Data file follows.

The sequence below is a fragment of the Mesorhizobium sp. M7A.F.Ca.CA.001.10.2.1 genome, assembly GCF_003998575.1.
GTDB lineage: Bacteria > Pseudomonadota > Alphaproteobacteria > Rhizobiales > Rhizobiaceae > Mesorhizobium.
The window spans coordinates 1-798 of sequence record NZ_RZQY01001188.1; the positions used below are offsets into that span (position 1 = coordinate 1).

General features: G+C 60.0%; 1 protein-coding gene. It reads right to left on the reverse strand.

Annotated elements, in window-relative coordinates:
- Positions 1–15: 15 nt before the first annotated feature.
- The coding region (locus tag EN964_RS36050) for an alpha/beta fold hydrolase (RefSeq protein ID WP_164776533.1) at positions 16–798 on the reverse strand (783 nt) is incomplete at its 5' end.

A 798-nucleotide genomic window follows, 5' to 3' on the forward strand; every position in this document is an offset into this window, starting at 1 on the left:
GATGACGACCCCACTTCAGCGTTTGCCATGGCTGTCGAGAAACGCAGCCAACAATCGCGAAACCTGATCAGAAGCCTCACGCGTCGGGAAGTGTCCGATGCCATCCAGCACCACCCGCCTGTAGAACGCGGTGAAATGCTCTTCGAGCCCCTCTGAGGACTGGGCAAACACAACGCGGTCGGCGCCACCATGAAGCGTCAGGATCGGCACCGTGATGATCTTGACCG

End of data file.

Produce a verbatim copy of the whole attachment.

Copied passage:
The sequence below is a fragment of the Mesorhizobium sp. M7A.F.Ca.CA.001.10.2.1 genome, assembly GCF_003998575.1.
GTDB lineage: Bacteria > Pseudomonadota > Alphaproteobacteria > Rhizobiales > Rhizobiaceae > Mesorhizobium.
The window spans coordinates 1-798 of sequence record NZ_RZQY01001188.1; the positions used below are offsets into that span (position 1 = coordinate 1).

General features: G+C 60.0%; 1 protein-coding gene. It reads right to left on the reverse strand.

Annotated elements, in window-relative coordinates:
- Positions 1–15: 15 nt before the first annotated feature.
- The coding region (locus tag EN964_RS36050) for an alpha/beta fold hydrolase (RefSeq protein ID WP_164776533.1) at positions 16–798 on the reverse strand (783 nt) is incomplete at its 5' end.

A 798-nucleotide genomic window follows, 5' to 3' on the forward strand; every position in this document is an offset into this window, starting at 1 on the left:
GATGACGACCCCACTTCAGCGTTTGCCATGGCTGTCGAGAAACGCAGCCAACAATCGCGAAACCTGATCAGAAGCCTCACGCGTCGGGAAGTGTCCGATGCCATCCAGCACCACCCGCCTGTAGAACGCGGTGAAATGCTCTTCGAGCCCCTCTGAGGACTGGGCAAACACAACGCGGTCGGCGCCACCATGAAGCGTCAGGATCGGCACCGTGATGATCTTGACCG